ARMY ASKED TO USE DYNAMITE ON ICE GORGE AT DAYTON DAM1
Bridge Endangered as River Continues Rise
Families Flee as Water Enters Homes
Power Plant is Shut Down
Kenneth Short, superintendent of construction of the Illinois Division of Waterways, arrived at Dayton today to make a survey of the flood situation. He informed State Rep. J. Ward Smith this afternoon he would confer immediately with other engineers on the advisability of using dynamite or some other method to break the ice gorge.
The flood situation at Dayton, caused by a huge ice gorge in the Fox River, was described as very serious today, and the U. S. Army Corps of Engineers was asked to consider the matter of dynamiting the jammed slush ice.
The ice gorge went down slightly last night at 8, then rose again today, and water flowed over the road at the east side of the bridge below the dam. Ice reached the floor of the bridge, which is in danger of being washed out or badly damaged due to the intense pressure against it. At 9:30 today the water had risen to the top of the dam, above the floor of the bridge and the power plant of the North Counties Hydro-Electric Company was put out of commission.
Water completely surrounded several of the numerous cottages on the east bank of the river, both above and below the bridge. Basements of some of the homes were flooded and water had risen above the ground level floors of others. Many of the families moved out their furniture as the water continued to rise.
At the Frank Kossow Jr., home water was over the floor and half way to the windows. Furniture from this house was moved last night to the nearby home of Frank Kossow Sr., which was on higher ground. This morning the water had reached the front steps of the latter’s home and had entered the basement. Mrs. Frank Kossow Jr., and her two sons, 5 and 3 years old, have gone to Peru to reside temporarily with her mother until the flood danger is over. Her husband was called back from Chicago where he was attending a convention. Frank Kossow Sr. is vacationing in Florida.
The H. T. Mossbarger house south of the road leading to the bridge was completely surrounded, and water threatened to enter the house. The Mossbargers, who have an 8-year-old son, piled up their furniture to protect it from damage and moved out last night.
North of the road an unoccupied summer cottage owned by George Farnsworth, county engineer, was moved from its foundation, and was tilted at an angle. The water there was nearly to the windows. The Harlan Kossow home also was surrounded by water, which at 10 today was within a foot of the floor.
An automobile owned by Ted Mathews in the yard near his home was almost completely submerged.
Water was up to the front door of the Larry Marta home. Marta is at Ft. Benning, Ga., attending a National Guard training school. His wife and their four-month-old baby moved out last night, and are residing temporarily at the home of her husband’s parents, Mr. and Mrs. Dom Marta, Illinois Avenue.
The fire in the furnace at the home of Mrs. John Murphy was extinguished as water entered the basement. The family of Roy Murphy moved out as water entered their home. Another home threatened with flood damage was that of Bernard Hackler, who is employed in Ottawa by Scherer’s.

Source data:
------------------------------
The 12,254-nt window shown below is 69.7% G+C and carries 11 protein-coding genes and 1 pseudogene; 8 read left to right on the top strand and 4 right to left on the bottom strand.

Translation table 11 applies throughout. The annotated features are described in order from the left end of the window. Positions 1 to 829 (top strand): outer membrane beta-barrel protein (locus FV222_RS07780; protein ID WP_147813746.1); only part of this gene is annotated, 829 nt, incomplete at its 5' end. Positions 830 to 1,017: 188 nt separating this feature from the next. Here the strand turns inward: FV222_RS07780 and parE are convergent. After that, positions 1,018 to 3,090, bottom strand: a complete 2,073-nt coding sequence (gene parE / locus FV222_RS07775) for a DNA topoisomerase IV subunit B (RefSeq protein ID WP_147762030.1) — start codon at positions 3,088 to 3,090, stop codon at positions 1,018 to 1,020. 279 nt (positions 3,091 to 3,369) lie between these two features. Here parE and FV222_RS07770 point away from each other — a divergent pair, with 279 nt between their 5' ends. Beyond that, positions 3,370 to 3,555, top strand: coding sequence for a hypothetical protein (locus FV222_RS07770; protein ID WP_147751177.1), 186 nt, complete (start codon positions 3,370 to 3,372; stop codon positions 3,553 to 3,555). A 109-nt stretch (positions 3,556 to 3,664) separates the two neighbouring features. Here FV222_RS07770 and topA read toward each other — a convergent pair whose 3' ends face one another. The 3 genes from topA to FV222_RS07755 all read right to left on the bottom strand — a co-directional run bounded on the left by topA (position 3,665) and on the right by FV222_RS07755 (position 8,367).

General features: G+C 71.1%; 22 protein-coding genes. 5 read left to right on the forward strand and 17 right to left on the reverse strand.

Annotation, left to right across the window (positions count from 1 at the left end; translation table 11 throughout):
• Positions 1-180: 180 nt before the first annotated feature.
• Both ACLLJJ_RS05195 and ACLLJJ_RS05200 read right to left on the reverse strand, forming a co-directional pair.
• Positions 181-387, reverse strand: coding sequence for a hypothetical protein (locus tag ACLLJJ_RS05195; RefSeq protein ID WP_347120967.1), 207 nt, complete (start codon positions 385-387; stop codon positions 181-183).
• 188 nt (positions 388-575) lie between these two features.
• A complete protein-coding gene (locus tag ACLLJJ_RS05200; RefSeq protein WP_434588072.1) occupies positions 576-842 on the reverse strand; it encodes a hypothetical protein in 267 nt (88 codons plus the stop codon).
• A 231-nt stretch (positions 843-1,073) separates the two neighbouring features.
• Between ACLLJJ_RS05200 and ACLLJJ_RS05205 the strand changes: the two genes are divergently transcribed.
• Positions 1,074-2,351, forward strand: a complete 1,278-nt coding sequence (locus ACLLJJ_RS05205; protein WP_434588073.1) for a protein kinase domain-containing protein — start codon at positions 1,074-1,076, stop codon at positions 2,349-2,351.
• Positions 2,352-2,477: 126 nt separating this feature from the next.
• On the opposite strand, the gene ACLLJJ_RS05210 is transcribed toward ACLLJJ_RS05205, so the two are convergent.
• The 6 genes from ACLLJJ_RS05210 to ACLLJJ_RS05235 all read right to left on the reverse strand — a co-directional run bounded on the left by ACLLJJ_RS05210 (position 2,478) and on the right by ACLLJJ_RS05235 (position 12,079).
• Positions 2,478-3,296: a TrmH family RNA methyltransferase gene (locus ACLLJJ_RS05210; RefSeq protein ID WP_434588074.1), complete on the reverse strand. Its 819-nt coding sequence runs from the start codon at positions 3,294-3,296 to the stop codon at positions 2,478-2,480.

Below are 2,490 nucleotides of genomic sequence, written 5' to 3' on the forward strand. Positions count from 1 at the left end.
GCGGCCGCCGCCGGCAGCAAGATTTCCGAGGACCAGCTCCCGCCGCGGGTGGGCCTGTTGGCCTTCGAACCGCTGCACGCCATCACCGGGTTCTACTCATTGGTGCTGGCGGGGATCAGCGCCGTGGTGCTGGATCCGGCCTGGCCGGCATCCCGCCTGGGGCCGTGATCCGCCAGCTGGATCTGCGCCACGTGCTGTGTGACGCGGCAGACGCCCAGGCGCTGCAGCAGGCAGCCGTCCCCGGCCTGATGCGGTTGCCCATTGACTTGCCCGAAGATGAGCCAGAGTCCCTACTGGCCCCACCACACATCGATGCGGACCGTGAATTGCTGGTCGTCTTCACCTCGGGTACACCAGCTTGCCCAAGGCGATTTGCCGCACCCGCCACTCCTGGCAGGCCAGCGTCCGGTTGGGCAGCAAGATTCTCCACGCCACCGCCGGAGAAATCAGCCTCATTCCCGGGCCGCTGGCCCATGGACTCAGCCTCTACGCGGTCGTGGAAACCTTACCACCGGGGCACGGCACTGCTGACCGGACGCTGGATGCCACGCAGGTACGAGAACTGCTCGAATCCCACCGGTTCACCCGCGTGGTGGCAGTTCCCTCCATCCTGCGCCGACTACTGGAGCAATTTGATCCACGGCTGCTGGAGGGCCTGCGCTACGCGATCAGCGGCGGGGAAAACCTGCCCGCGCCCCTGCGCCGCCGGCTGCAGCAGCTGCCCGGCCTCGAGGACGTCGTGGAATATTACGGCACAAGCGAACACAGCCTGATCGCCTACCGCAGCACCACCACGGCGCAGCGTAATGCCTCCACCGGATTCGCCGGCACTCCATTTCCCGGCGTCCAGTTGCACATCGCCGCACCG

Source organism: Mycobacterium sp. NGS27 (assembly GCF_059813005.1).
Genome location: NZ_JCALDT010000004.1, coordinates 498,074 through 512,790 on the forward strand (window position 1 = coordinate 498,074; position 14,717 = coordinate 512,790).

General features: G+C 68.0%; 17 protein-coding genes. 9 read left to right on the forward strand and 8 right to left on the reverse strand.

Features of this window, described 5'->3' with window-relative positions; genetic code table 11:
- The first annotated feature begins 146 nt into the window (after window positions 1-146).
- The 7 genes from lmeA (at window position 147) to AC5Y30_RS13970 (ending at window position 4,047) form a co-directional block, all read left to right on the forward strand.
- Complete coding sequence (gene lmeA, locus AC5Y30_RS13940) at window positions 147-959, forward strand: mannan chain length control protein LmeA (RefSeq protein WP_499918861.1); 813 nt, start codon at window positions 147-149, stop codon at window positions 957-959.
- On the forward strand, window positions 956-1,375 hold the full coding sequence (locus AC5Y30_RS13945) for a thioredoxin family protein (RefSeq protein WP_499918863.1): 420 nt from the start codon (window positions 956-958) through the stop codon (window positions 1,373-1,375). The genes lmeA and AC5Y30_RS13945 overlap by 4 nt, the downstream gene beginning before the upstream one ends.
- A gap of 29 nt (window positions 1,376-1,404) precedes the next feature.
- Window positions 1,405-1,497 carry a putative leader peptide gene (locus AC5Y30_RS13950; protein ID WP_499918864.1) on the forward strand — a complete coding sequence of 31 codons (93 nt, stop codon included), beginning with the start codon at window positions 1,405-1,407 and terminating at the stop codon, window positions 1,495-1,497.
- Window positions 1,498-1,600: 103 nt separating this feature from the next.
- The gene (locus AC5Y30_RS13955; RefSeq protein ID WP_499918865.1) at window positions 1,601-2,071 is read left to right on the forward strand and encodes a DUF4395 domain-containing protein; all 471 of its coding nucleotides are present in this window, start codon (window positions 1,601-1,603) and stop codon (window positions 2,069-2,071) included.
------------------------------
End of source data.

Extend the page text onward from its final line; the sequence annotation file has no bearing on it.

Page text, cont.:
The Clyde Jeffries family left their home as the river continued to rise, and they were unable to return as the roadway leading to the house became submerged to a depth of four feet. This morning water had risen to within seven inches of the floor of the William Campbell home. The Robert Kennedy home was another which was flooded.
There are approximately 15 homes, with about 35 occupants, in the flooded area on the east side of the river.
Damaged in 1943
Robert Kennedy said today that in a similar flood in 1943, caused by an ice gorge, the river rose to about the same height that prevailed this morning. At that time the bridge was moved a couple of inches and cracks were caused in the foundation. The present bridge replaced a steel structure that collapsed in 1940 under the weight of a truck and automobile which were crossing it.
The drop in the level of the ice gorge last night apparently was due to the closing of the gates at the Starved Rock dam, causing a rise in the level of both the Illinois and Fox Rivers, and the subsequent opening of the gates, resulting in sudden dropping of the level. This action was taken at the request of George Farnsworth, county superintendent of highways. Dropping of the level presumably broke open a channel for the gorged Fox River ice. A new pileup of ice, however, in the river cause the water to rise again.
State Rep. J. Ward Smith was contacted by Dayton area residents at 3 a. m. today after the river resumed its rise. Rep. Smith telephoned to Tom Casey, chief engineer of the division of waterways, Illinois Department of Public Works and Buildings, and urged his cooperation in coping with the critical situation at Dayton. He also notified state police, who promised their assistance. After conferring with Casey, Rep. Smith notified the U. S. Army Corps of Engineers, and asked their assistance. Smith suggested that dynamite be used to open a channel.
H. McGrogan, superintendent of the North Counties Hydro-Electric plant, said this morning that the water was 24-25 feet above normal below the dam, which is 26 feet in height from base to crest. There were two feet of water on the floor of the hydro-electric plant. McGrogan said the water was still slightly below what it was on the occasion of the last gorge, but he predicted it would go higher because of the enormous amount of ice still coming over the dam. He described the bridge situation as serious, due to the tremendous pressure against the structure.
- Ottawa Republican-Times, January 30, 1952, p 1